Flax How-To: 4 Quick Tips

Whether spinning flax for the first time, or the hundredth, these great tips will help smooth the way.

Spin Off Editorial Staff May 1, 2024 - 4 min read

Flax How-To: 4 Quick Tips Primary Image

Are you a spinner without a hackle? A craft-store floral frog works a treat! Photo by Matt Graves

Flax is having a moment, and many spinners are exploring this ancient fiber for the first time. Here are four tips from great resources that can help smooth your cellulosic path.

Josefin Waltin uses a Swedish brush made of hog bristles to brush her rehackled flax stricks. Photo by Matt Graves

Give It a Brush

Josefin Waltin has been on a deep exploration of flax spinning in her native Sweden and beyond. She recently wrote about a traditional tool that was new to many spinners: a Swedish brush made of hog bristles! Josefin brushes her rehackled flax stricks, removing short fibers and tangles, before securing them to a distaff.

Josefin Walton Spinner, “Flax Brush.” August 1, 2020.

Linda Heinrich simmers flax seeds in water to form a slippery liquid for spinning flax. Photo by Petra from Pixabay

Seed Sludge

Flax that is dampened as it is spun is stronger and smoother than dry-spun. Traditionally, saliva was often used, but many spinners use a flaxseed solution. As Linda Heinrich instructs in her flax compendium, “simmer 1 tsp. of flax seeds (any kind will do) in 1 cup of water for 10 minutes and strain.” The result is a slippery liquid that can be kept for several weeks.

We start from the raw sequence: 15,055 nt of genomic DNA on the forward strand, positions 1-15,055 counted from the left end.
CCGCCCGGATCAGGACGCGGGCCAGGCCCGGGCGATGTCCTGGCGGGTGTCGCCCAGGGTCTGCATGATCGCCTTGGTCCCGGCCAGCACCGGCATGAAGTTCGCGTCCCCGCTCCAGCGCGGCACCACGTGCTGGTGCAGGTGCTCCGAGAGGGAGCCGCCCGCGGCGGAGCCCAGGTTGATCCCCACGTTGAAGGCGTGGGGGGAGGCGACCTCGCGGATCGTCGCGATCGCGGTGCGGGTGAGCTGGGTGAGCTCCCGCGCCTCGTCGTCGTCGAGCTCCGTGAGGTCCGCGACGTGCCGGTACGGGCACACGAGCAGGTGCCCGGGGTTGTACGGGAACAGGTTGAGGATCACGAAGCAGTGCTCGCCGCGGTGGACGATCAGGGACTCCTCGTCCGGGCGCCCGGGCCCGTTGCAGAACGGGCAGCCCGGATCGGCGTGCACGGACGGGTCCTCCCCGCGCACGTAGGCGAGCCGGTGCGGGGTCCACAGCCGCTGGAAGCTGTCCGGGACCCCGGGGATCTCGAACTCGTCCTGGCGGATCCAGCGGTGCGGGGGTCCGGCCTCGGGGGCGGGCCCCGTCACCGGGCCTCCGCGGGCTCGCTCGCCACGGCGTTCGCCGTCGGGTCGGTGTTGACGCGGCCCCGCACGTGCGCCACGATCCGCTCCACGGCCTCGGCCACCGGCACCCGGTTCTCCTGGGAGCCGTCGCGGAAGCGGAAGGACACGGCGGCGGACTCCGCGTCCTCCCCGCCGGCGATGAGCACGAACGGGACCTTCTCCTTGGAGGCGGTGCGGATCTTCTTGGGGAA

Heinrich, Linda. Linen: From Flax Seed to Woven Cloth. Atglen, PA: Schiffer, 2010.

Left: Jude Daurelle spun the linen for these woven towels and table runner as samples to use when she teaches spinning linen; photo by Joe Coca. Right: Jude spins linen the easy way—by holding the fibers in a towel; photo by Dave Daurelle.

No Distaff, No Problem

While having a beautiful distaff (or 10) can be a joy, you can spin line flax without any distaff at all. In 2002, Jude Daurelle wrote an article for Spin Off about wrapping rehackled flax in a tea towel for spinning, a technique she picked up from Olive and Harry Linder. Jude simply tucks the wrapped bundle under the arm of her fiber hand and spins as one would with a distaff.

Daurelle, Jude. “Spinning Flax into Linen the Easy Way.” Spin Off Winter 2002, 66–68.

Raven Ranson uses a floral frog for rehackling long line flax to loosen the fibers before spinning. Photo by Matt Graves

A Frog for Flax

Rehackling long line flax before spinning loosens fibers that have been compressed in storage; however, not all flax-curious spinners have proper flax hackles. Raven Ranson of Crowing Hen suggests using a floral frog. These palm-size, inexpensive tools are used in flower arranging but can also work wonders in our spinner’s hands. See Raven put one to good use on the Crowing Hen YouTube channel.

Crowing Hen, “How to dress a distaff with flax for handspinning linen yarn.”.

This article was first published in Spin Off Winter 2024.

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